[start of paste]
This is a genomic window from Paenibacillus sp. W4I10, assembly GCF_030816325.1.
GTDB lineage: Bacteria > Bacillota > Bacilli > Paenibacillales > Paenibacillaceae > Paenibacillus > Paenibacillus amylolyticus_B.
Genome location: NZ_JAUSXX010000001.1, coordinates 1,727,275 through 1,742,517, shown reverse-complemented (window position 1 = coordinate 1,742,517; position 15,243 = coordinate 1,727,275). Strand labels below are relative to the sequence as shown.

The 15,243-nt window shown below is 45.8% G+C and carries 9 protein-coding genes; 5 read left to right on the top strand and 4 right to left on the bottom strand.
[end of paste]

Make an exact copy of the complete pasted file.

This is a genomic window from Paenibacillus sp. W4I10, assembly GCF_030816325.1.
GTDB lineage: Bacteria > Bacillota > Bacilli > Paenibacillales > Paenibacillaceae > Paenibacillus > Paenibacillus amylolyticus_B.
Genome location: NZ_JAUSXX010000001.1, coordinates 1,727,275 through 1,742,517, shown reverse-complemented (window position 1 = coordinate 1,742,517; position 15,243 = coordinate 1,727,275). Strand labels below are relative to the sequence as shown.

The 15,243-nt window shown below is 45.8% G+C and carries 9 protein-coding genes; 5 read left to right on the top strand and 4 right to left on the bottom strand.